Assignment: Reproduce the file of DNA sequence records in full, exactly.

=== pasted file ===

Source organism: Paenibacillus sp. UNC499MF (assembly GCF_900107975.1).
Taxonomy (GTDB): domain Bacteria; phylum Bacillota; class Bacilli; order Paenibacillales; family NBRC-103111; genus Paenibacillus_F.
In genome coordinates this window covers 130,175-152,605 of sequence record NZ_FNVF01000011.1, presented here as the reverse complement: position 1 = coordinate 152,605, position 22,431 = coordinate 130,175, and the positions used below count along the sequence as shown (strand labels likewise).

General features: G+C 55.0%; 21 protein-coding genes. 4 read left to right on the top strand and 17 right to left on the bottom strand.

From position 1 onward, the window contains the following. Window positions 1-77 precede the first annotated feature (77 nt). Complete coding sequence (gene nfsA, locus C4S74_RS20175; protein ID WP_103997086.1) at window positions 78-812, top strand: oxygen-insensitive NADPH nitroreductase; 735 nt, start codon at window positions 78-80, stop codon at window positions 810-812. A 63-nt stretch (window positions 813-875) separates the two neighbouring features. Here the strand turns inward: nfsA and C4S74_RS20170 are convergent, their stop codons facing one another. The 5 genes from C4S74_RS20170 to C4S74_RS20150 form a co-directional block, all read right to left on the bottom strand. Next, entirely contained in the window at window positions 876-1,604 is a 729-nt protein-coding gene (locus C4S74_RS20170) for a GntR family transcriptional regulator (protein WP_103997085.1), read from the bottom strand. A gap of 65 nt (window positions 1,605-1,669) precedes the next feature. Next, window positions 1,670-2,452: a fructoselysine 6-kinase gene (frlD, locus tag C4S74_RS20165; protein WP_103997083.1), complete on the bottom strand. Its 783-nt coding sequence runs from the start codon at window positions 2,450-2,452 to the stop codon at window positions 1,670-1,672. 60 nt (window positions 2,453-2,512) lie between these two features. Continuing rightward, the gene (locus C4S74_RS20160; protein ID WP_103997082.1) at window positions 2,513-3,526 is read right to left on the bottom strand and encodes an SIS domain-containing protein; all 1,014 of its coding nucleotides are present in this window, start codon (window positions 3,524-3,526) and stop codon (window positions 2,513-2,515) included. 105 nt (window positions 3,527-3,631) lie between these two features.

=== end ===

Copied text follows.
Source organism: Paenibacillus sp. UNC499MF (assembly GCF_900107975.1).
Taxonomy (GTDB): domain Bacteria; phylum Bacillota; class Bacilli; order Paenibacillales; family NBRC-103111; genus Paenibacillus_F.
In genome coordinates this window covers 130,175-152,605 of sequence record NZ_FNVF01000011.1, presented here as the reverse complement: position 1 = coordinate 152,605, position 22,431 = coordinate 130,175, and the positions used below count along the sequence as shown (strand labels likewise).

General features: G+C 55.0%; 21 protein-coding genes. 4 read left to right on the top strand and 17 right to left on the bottom strand.

From position 1 onward, the window contains the following. Window positions 1-77 precede the first annotated feature (77 nt). Complete coding sequence (gene nfsA, locus C4S74_RS20175; protein ID WP_103997086.1) at window positions 78-812, top strand: oxygen-insensitive NADPH nitroreductase; 735 nt, start codon at window positions 78-80, stop codon at window positions 810-812. A 63-nt stretch (window positions 813-875) separates the two neighbouring features. Here the strand turns inward: nfsA and C4S74_RS20170 are convergent, their stop codons facing one another. The 5 genes from C4S74_RS20170 to C4S74_RS20150 form a co-directional block, all read right to left on the bottom strand. Next, entirely contained in the window at window positions 876-1,604 is a 729-nt protein-coding gene (locus C4S74_RS20170) for a GntR family transcriptional regulator (protein WP_103997085.1), read from the bottom strand. A gap of 65 nt (window positions 1,605-1,669) precedes the next feature. Next, window positions 1,670-2,452: a fructoselysine 6-kinase gene (frlD, locus tag C4S74_RS20165; protein WP_103997083.1), complete on the bottom strand. Its 783-nt coding sequence runs from the start codon at window positions 2,450-2,452 to the stop codon at window positions 1,670-1,672. 60 nt (window positions 2,453-2,512) lie between these two features. Continuing rightward, the gene (locus C4S74_RS20160; protein ID WP_103997082.1) at window positions 2,513-3,526 is read right to left on the bottom strand and encodes an SIS domain-containing protein; all 1,014 of its coding nucleotides are present in this window, start codon (window positions 3,524-3,526) and stop codon (window positions 2,513-2,515) included. 105 nt (window positions 3,527-3,631) lie between these two features.